Very high doses can acidify the urine, cause digestive issues and interfere with antioxidant balance in the body. Among people who have the conditions thalassemia or hemochromatosis, too much vitamin C can cause iron overload.

What effects can taking too much vitamin C during pregnancy have?

Pregnant women need about 85 milligrams per day of vitamin C, while breastfeeding women require about 120 mg/day. Too much vitamin C during pregnancy can lead to diarrhea, nausea and possibly dehydration, which can pose a risk to the baby.

It’s possible these effects can impact levels of amniotic fluid, especially if vomiting and severe dehydration occur over long periods of time.


How to Treat and Prevent Vitamin C Overdose

The single best way to prevent vitamin C overdose is to avoid taking supplements in high doses and to get the vitamin C your body needs from foods instead, especially fresh vegetables and fruits. Some of the foods richest in vitamin C include citrus fruits like oranges, leafy green vegetables, red peppers, melon, berries, kiwi, mango and sweet potatoes.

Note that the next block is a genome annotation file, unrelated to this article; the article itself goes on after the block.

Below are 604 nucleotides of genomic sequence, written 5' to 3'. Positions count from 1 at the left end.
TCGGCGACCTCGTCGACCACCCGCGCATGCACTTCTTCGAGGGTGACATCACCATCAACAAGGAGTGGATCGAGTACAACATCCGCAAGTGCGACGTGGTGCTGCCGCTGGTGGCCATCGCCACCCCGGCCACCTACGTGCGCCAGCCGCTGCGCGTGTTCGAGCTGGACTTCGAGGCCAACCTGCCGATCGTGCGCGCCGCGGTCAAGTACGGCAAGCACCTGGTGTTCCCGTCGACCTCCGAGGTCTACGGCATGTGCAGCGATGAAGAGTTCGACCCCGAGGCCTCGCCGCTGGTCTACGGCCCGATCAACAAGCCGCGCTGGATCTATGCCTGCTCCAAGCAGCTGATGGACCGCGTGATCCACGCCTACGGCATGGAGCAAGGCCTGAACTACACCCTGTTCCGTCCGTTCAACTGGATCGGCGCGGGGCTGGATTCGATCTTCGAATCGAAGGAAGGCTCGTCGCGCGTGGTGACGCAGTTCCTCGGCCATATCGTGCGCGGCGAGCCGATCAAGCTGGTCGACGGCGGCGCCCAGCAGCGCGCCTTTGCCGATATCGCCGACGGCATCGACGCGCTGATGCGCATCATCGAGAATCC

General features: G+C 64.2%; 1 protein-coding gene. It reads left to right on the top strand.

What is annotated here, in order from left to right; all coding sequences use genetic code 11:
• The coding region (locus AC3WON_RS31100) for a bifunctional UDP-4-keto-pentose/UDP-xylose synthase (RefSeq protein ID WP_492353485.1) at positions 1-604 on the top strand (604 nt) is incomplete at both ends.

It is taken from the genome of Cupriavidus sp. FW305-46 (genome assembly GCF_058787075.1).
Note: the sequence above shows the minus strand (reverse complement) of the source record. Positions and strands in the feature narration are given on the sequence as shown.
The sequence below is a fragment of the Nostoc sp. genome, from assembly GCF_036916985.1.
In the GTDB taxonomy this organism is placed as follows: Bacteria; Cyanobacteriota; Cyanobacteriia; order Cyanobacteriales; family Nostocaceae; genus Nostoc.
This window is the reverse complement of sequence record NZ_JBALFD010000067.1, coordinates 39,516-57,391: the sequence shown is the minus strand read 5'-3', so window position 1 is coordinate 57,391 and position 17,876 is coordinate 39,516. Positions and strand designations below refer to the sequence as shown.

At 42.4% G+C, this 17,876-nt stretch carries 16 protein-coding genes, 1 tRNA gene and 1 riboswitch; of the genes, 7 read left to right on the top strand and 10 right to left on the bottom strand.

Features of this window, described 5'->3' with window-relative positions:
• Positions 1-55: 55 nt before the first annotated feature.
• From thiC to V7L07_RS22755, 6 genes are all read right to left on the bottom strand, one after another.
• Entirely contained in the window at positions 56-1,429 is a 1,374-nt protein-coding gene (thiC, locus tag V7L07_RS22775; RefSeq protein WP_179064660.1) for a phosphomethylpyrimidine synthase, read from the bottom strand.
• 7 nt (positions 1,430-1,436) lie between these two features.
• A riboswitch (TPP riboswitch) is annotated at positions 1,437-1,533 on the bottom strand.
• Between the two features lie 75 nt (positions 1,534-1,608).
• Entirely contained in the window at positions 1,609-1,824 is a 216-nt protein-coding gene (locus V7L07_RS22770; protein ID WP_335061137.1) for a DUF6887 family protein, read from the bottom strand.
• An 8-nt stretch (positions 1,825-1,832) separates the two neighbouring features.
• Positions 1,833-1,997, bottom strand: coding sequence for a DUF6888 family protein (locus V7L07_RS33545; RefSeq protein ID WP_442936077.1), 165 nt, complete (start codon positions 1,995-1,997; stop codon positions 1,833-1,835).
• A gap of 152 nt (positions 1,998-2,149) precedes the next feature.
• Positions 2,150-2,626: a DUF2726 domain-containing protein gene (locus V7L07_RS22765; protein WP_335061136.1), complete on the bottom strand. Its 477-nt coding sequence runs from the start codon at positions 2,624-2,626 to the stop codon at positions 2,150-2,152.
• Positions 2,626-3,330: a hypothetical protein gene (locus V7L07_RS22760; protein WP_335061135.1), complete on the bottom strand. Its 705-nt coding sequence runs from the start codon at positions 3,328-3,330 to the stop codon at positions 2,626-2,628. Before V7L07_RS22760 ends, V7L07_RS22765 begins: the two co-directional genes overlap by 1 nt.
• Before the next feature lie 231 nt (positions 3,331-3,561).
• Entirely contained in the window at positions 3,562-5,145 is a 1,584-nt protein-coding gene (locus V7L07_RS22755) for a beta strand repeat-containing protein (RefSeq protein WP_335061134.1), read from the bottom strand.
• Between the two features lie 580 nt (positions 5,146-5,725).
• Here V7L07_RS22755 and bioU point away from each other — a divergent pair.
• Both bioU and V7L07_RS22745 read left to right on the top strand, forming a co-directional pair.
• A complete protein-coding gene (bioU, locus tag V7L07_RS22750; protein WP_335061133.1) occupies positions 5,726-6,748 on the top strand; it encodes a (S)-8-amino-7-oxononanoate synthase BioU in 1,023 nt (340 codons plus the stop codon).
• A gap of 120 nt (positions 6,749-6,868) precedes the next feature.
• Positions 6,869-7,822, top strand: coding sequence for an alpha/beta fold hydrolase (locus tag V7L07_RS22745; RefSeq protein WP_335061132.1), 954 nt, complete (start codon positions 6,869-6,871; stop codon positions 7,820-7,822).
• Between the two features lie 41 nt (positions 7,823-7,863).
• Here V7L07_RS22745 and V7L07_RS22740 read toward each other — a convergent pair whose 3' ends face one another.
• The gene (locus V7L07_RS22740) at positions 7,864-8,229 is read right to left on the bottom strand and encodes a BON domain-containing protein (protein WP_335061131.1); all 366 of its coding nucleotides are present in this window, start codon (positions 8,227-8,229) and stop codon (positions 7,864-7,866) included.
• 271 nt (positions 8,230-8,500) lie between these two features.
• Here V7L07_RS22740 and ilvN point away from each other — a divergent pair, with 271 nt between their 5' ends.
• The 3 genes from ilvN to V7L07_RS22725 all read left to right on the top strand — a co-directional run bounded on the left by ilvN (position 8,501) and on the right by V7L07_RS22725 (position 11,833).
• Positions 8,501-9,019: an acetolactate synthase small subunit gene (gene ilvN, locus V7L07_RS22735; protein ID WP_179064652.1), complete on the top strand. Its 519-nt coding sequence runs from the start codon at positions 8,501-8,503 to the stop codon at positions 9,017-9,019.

As mentioned above, vitamin C is water-soluble. What does this mean in terms of getting extra vitamin C out of your body? Do you pee out excess vitamin C?

Because vitamin C is water-soluble, it’s not as risky to take too much vitamin C as it is to take fat-soluble vitamins like vitamin A or D. Unmetabolized ascorbic acid (vitamin C that is isn’t needed) is excreted in the urine.

That said, overdose of vitamin C is still possible if someone takes supplements in high doses for an extended period of time, especially if that person also consumes lots of vitamin C from his or her diet and/or fortified foods.

How long does it take to get vitamin C out of your system?

Vitamin C can stay in the body for weeks. However, excess amounts are usually urinated out in a matter of hours.

Vitamin C will stay in someone’s body longer if that person doesn’t already have high levels or are deficient. In order to prevent vitamin C from being lost in the urine, it’s best to take smaller, multiple doses spread out throughout the day.


Precautions

People taking certain medications or who have certain health conditions should not supplement with vitamin C (especially in high doses) because vitamin C can interact with a number of drugs.

Vitamin C may interfere with medications including:

  • certain cancer treatments (potentially chemotherapy)
  • birth control pills
  • aspirin
  • drugs used to control cholesterol levels
  • blood-thinning drugs, such as warfarin (Coumadin)
  • antipsychotic drugs (like luphenazine or Prolixin)
  • the antiretroviral drug Crixivan

Anyone taking these medications should avoid taking high doses of a vitamin C supplement without supervision from a doctor.

Read Next: Vitamin C Side Effects & How to Prevent Adverse Reactions